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Perhaps this is just a thing outside of the Christianity I was raised in, but I fail to see how this would qualify as a general proper noun. I can certainly see the Holy Spirit being given the epithet of "comforter," and I can see it being given the divine capitalization, but I still don't think that qualifies it as a genuine proper noun. Some good cites or a nice article or something might dissuade me. Thoughts? -Atelaes λάλει ἐμοί 21:41, 22 March 2009 (UTC)

I’m not familiar with this usage either, but I find a few Google hits. —Stephen 21:49, 22 March 2009 (UTC)
NOAD has this, capitalized, as a subsense of one of the senses of comforterMichael Z. 2009-03-22 21:56 z
It looks attestable to me: DCDuring TALK 00:03, 23 March 2009 (UTC)
Well, the Holy Spirit being called a/the comforter is certainly attestable.....and in caps, as we can see from the quotes. However, I still feel that this is merely a regular noun, like father, savior, or teacher (all three of which I'm sure could be easily attested, among a myriad of others), which is applied to God (or one of his......manifestations? I don't want to get in a theological war over this) and is capitalized, because God and anything applied to him is always capitalized (a fact also well evidenced by the quotes). seems to me that this is not merely a matter of attestation, but....of something else....not quite sure what. -Atelaes λάλει ἐμοί 02:28, 23 March 2009 (UTC)
In most OneLook dictionaries one way or another as "the Holy Spirit". DCDuring TALK 03:23, 23 March 2009 (UTC)
If we include this, will we not also have to include The Tremendous, The Creator, The Rightful, The Fashioner of Forms, The Ever Forgiving, and the other 94 of the 99 names of Allah? bd2412 T 22:14, 23 March 2009 (UTC)
No, each of those would only be included if it is also adequately attested. See WT:CFI#Attestation vs. the slippery slopeMichael Z. 2009-03-24 04:17 z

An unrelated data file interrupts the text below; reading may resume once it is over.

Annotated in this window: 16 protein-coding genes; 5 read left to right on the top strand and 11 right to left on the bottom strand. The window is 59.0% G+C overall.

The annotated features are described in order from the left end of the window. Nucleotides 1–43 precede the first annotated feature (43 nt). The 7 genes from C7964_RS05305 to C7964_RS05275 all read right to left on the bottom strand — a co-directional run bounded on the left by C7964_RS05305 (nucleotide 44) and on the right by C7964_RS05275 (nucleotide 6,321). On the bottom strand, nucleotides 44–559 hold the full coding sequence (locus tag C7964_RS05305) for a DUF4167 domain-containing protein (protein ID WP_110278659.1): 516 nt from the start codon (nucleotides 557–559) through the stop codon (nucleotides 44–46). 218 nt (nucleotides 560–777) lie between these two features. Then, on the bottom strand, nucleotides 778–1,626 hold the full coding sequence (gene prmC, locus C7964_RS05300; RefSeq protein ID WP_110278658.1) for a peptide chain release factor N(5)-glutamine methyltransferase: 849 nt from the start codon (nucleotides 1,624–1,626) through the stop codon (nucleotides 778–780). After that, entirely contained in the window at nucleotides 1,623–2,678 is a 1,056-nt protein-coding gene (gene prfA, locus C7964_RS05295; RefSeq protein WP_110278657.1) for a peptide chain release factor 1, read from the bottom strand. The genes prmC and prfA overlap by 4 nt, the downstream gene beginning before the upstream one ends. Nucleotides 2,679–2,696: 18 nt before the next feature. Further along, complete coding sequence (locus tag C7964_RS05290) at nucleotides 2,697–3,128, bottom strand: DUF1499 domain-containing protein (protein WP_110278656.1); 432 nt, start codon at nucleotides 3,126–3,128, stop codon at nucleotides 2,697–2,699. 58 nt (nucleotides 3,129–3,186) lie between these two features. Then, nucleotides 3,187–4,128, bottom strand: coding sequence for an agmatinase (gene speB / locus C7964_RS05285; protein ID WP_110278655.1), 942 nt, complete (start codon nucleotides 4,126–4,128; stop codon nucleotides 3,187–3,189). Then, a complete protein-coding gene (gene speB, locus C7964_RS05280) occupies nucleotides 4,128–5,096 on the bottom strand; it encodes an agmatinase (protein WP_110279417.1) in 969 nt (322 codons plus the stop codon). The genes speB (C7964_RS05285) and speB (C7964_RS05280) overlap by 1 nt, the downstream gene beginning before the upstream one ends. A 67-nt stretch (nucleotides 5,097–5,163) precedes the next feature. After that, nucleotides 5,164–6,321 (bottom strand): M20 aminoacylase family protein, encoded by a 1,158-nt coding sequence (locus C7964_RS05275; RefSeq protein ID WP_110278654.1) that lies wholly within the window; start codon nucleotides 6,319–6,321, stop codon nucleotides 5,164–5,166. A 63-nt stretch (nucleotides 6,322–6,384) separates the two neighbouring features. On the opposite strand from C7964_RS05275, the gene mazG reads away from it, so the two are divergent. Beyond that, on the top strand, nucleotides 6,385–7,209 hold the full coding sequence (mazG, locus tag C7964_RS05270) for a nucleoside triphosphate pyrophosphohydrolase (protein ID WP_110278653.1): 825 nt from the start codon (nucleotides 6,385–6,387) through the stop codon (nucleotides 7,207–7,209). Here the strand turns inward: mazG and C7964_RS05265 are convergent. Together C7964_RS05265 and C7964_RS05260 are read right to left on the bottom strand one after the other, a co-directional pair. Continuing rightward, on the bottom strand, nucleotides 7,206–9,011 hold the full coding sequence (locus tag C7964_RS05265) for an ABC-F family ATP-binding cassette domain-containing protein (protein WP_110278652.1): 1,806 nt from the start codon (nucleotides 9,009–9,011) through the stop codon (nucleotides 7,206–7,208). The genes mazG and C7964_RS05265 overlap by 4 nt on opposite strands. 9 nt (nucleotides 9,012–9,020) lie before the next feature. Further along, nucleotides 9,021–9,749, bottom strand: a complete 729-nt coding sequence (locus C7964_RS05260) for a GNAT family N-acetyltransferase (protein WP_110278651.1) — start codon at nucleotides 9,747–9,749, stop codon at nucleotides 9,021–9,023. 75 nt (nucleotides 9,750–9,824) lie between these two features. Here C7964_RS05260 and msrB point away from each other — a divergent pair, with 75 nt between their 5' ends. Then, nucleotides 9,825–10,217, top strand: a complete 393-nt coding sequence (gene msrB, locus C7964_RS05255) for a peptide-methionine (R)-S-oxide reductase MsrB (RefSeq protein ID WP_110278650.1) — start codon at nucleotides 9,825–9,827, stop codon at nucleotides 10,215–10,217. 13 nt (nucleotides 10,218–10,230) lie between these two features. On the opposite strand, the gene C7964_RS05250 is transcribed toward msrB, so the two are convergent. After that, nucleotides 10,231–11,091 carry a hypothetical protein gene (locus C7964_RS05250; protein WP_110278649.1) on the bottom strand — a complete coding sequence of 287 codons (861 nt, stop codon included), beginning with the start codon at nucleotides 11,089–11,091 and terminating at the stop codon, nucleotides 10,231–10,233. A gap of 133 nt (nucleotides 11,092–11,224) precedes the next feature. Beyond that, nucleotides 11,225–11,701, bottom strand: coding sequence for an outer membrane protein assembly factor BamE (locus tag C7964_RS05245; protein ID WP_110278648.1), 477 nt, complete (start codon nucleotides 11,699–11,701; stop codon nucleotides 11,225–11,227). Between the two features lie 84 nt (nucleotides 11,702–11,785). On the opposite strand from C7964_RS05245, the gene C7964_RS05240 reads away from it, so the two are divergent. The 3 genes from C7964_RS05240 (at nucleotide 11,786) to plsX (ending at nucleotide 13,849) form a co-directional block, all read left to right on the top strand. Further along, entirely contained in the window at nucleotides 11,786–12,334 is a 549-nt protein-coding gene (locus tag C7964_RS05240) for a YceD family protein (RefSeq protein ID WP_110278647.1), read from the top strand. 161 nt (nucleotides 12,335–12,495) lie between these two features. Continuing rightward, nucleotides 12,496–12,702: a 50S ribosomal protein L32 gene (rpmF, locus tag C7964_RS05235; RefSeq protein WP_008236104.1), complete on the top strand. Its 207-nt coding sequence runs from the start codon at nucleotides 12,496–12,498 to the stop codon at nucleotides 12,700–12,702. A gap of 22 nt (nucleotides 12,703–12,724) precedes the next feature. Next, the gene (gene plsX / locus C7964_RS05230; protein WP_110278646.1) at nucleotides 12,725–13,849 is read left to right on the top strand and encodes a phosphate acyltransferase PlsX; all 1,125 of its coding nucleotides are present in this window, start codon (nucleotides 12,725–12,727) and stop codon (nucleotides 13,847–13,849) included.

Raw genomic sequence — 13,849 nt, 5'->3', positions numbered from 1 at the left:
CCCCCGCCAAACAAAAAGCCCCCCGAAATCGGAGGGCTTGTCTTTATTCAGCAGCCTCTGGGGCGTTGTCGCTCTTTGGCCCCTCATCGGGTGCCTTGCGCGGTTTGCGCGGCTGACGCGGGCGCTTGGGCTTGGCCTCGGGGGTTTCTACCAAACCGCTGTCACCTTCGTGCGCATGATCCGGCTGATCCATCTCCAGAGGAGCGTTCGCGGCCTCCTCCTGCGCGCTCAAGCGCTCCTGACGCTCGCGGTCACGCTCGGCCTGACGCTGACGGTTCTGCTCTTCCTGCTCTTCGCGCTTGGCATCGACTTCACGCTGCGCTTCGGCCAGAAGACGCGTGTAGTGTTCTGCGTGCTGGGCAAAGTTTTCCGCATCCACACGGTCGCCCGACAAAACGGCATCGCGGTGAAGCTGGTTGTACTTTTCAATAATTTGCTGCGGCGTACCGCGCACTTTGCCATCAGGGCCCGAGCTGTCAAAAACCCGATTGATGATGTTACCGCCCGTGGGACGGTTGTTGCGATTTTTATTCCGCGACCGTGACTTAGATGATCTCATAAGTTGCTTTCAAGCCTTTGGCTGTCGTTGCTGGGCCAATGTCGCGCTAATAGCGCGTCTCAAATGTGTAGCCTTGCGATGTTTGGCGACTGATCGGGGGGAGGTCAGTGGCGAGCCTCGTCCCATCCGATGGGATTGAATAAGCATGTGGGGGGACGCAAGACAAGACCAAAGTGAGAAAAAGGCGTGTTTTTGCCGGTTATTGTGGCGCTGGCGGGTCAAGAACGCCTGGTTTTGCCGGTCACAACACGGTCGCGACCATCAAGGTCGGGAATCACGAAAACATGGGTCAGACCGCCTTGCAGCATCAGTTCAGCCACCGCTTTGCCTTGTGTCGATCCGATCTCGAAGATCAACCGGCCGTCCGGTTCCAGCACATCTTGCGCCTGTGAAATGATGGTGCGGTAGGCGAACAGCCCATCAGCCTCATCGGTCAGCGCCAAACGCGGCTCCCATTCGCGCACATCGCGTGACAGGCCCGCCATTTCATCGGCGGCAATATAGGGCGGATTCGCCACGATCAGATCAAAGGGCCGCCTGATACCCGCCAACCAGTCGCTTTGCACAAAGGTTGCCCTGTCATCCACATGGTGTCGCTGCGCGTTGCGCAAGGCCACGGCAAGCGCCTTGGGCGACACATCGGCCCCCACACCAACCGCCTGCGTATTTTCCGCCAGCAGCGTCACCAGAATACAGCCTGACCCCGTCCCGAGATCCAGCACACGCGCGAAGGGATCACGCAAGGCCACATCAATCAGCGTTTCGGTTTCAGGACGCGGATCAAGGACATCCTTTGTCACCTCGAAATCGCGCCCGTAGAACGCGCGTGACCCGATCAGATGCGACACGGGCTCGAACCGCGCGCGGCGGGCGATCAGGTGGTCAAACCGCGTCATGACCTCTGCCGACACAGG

Exactly. Now there are certain epithets which are basically only epithets (as often happens in Ancient Greek), but epithets (even common ones), which mean nothing more than their standard meaning (i.e. in this case, comforter means "one who comforts") should not get their own separate entries. Their are plenty of common epithet collocations, and if we tread down this path [[Satan]] will also have to have George Bush and Adolf Hitler (among multitudinous others) senses. This is not helpful. -Atelaes λάλει ἐμοί 22:47, 23 March 2009 (UTC)
Move to RfV. There is a distinction between "Hitler is Satan" and "I beseech thee, Comforter." For each "NP1 is NP2" we are not obliged to add a sense "NP1" to the entry or "NP2". I see no particular reason to distinguish religious context. Perhaps there is a need to make sure that the term truly conveys meaning and is not always used in constructions like "Holy Spirit is the Comforter" or "Paraclete, Comforter". DCDuring TALK 23:48, 23 March 2009 (UTC)
No need to transfer the discussion. I quote John 16:7 of the KJV "Nevertheless I tell you the truth; It is expedient for you that I go away: for if I go not away, the Comforter will not come unto you; but if I depart, I will send him unto you." This demonstrates use of the proper noun in a well-known work, so only a single citation is required. --EncycloPetey 05:47, 24 March 2009 (UTC)
No, it most certainly does not. It shows the use of a common noun (which we already have an entry for) given the divine capitalization. -Atelaes λάλει ἐμοί 05:49, 24 March 2009 (UTC)
When a noun only refers to a particular being, then it is a proper noun, no? This is how capitalized Comforter is defined in the NOAD and online Merriam–Webster,[1] Random House, American Heritage and Webster's.[2]
The Easton's definition at is interesting. Comforter is one attempt to translate paracletos, but Easton's maintains that the more correct translation is actually Advocate, for a concept which Paul refers to in different words. Not only does Comforter represent a particular being, its use has a specific etymology rooted in a specific concept. It is clearly distinct from the plain noun comforterMichael Z. 2009-03-24 23:25 z

Comment: Redeemer is perhaps the closest analogue we already have. Equinox 23:20, 24 March 2009 (UTC)

Fine, fine, I will relent on this, as so many other dictionaries seem to see this as a special case. However, note that this is only to follow suit with other respectable dictionaries. I fiercely maintain that no one has given any other criteria for distinguishing proper proper nouns from divine epithets (an important distinction, in my opinion). I believe this will come up again. -Atelaes λάλει ἐμοί 23:50, 24 March 2009 (UTC)